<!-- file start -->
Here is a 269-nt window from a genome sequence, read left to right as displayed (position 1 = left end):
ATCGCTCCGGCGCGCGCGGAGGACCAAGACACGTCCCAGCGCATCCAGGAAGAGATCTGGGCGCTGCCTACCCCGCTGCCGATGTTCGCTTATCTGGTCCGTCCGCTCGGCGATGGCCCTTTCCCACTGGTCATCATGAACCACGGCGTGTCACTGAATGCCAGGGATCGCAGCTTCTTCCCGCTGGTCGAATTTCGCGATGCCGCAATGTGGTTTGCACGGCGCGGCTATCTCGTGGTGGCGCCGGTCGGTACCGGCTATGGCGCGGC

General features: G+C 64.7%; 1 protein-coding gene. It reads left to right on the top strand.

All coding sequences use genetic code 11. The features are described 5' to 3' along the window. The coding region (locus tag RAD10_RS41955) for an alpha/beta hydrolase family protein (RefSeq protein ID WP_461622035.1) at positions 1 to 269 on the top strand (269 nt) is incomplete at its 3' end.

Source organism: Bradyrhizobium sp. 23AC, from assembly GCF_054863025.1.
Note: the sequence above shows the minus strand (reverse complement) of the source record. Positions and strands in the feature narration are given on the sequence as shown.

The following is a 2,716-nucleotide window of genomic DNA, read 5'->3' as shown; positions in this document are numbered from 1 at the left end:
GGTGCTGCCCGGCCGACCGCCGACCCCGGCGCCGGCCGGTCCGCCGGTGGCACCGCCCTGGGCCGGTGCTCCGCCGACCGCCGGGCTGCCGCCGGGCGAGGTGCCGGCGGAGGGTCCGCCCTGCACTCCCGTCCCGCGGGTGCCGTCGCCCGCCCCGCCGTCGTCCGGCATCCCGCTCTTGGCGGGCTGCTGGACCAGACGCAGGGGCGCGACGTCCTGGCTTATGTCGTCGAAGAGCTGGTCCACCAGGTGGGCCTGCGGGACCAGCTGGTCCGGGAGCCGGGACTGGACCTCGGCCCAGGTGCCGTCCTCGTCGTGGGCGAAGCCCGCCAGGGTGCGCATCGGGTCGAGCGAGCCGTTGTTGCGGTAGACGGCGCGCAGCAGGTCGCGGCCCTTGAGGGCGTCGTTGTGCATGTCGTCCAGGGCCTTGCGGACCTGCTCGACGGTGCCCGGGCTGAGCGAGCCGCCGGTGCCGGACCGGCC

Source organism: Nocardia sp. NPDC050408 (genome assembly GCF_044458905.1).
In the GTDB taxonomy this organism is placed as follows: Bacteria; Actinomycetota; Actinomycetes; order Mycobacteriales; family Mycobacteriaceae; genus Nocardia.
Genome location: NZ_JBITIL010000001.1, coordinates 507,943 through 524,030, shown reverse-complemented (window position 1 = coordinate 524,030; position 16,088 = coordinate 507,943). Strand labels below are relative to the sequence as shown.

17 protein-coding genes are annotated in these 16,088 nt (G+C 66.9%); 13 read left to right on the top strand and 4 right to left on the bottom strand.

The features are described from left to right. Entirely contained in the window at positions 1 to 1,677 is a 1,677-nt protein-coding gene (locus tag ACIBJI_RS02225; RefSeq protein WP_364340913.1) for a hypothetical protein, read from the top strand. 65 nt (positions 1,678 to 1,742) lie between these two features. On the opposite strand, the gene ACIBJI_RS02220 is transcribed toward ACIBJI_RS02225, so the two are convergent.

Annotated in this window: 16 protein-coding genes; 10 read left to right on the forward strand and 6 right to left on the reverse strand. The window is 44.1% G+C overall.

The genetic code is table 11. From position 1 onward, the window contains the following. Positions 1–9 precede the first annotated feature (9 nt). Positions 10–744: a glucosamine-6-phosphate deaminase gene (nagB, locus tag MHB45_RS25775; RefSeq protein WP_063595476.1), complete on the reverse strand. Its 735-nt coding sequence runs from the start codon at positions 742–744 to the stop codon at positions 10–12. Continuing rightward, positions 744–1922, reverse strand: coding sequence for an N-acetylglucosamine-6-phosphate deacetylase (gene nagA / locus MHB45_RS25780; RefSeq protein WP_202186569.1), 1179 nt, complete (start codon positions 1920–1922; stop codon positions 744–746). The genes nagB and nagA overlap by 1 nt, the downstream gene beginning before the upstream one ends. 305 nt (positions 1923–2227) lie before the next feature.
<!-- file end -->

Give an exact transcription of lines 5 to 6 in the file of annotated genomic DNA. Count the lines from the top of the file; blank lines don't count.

Source organism: Bradyrhizobium sp. 23AC, from assembly GCF_054863025.1.
Note: the sequence above shows the minus strand (reverse complement) of the source record. Positions and strands in the feature narration are given on the sequence as shown.